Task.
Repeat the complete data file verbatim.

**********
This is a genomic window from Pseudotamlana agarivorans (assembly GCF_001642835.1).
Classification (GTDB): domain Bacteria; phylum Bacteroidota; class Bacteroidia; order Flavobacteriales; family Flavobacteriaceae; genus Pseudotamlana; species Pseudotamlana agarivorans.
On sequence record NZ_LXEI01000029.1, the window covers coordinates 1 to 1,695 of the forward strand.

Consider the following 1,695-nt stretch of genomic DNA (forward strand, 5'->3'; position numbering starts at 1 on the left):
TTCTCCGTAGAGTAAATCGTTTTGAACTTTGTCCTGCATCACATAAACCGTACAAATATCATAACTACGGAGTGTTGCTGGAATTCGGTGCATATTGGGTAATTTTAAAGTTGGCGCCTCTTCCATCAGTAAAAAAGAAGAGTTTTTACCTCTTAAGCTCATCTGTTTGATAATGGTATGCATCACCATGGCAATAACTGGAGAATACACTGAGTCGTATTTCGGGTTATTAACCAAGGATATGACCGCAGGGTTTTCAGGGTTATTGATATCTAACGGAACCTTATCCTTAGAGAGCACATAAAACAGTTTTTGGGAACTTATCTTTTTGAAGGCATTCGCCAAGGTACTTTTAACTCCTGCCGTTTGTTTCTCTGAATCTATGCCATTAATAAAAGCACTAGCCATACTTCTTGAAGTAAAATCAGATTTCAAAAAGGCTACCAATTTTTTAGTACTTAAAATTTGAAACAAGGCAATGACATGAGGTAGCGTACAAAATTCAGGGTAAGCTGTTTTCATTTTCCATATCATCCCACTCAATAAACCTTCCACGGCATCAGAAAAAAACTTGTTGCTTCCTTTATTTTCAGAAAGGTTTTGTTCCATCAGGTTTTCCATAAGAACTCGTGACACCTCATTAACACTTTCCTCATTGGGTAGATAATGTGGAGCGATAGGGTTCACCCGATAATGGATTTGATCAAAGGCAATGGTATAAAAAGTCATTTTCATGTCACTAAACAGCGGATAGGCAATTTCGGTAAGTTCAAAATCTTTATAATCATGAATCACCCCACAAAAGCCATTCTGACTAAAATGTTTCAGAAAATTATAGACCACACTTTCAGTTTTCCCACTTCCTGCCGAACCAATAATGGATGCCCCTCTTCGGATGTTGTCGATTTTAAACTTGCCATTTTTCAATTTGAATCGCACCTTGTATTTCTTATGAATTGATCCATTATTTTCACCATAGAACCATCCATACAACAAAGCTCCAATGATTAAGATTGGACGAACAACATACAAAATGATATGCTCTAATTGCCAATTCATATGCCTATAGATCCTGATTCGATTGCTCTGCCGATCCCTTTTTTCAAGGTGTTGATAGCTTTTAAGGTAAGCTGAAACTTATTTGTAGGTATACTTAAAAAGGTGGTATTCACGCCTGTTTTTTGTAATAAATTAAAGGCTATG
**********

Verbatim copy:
This is a genomic window from Pseudotamlana agarivorans (assembly GCF_001642835.1).
Classification (GTDB): domain Bacteria; phylum Bacteroidota; class Bacteroidia; order Flavobacteriales; family Flavobacteriaceae; genus Pseudotamlana; species Pseudotamlana agarivorans.
On sequence record NZ_LXEI01000029.1, the window covers coordinates 1 to 1,695 of the forward strand.

Consider the following 1,695-nt stretch of genomic DNA (forward strand, 5'->3'; position numbering starts at 1 on the left):
TTCTCCGTAGAGTAAATCGTTTTGAACTTTGTCCTGCATCACATAAACCGTACAAATATCATAACTACGGAGTGTTGCTGGAATTCGGTGCATATTGGGTAATTTTAAAGTTGGCGCCTCTTCCATCAGTAAAAAAGAAGAGTTTTTACCTCTTAAGCTCATCTGTTTGATAATGGTATGCATCACCATGGCAATAACTGGAGAATACACTGAGTCGTATTTCGGGTTATTAACCAAGGATATGACCGCAGGGTTTTCAGGGTTATTGATATCTAACGGAACCTTATCCTTAGAGAGCACATAAAACAGTTTTTGGGAACTTATCTTTTTGAAGGCATTCGCCAAGGTACTTTTAACTCCTGCCGTTTGTTTCTCTGAATCTATGCCATTAATAAAAGCACTAGCCATACTTCTTGAAGTAAAATCAGATTTCAAAAAGGCTACCAATTTTTTAGTACTTAAAATTTGAAACAAGGCAATGACATGAGGTAGCGTACAAAATTCAGGGTAAGCTGTTTTCATTTTCCATATCATCCCACTCAATAAACCTTCCACGGCATCAGAAAAAAACTTGTTGCTTCCTTTATTTTCAGAAAGGTTTTGTTCCATCAGGTTTTCCATAAGAACTCGTGACACCTCATTAACACTTTCCTCATTGGGTAGATAATGTGGAGCGATAGGGTTCACCCGATAATGGATTTGATCAAAGGCAATGGTATAAAAAGTCATTTTCATGTCACTAAACAGCGGATAGGCAATTTCGGTAAGTTCAAAATCTTTATAATCATGAATCACCCCACAAAAGCCATTCTGACTAAAATGTTTCAGAAAATTATAGACCACACTTTCAGTTTTCCCACTTCCTGCCGAACCAATAATGGATGCCCCTCTTCGGATGTTGTCGATTTTAAACTTGCCATTTTTCAATTTGAATCGCACCTTGTATTTCTTATGAATTGATCCATTATTTTCACCATAGAACCATCCATACAACAAAGCTCCAATGATTAAGATTGGACGAACAACATACAAAATGATATGCTCTAATTGCCAATTCATATGCCTATAGATCCTGATTCGATTGCTCTGCCGATCCCTTTTTTCAAGGTGTTGATAGCTTTTAAGGTAAGCTGAAACTTATTTGTAGGTATACTTAAAAAGGTGGTATTCACGCCTGTTTTTTGTAATAAATTAAAGGCTATG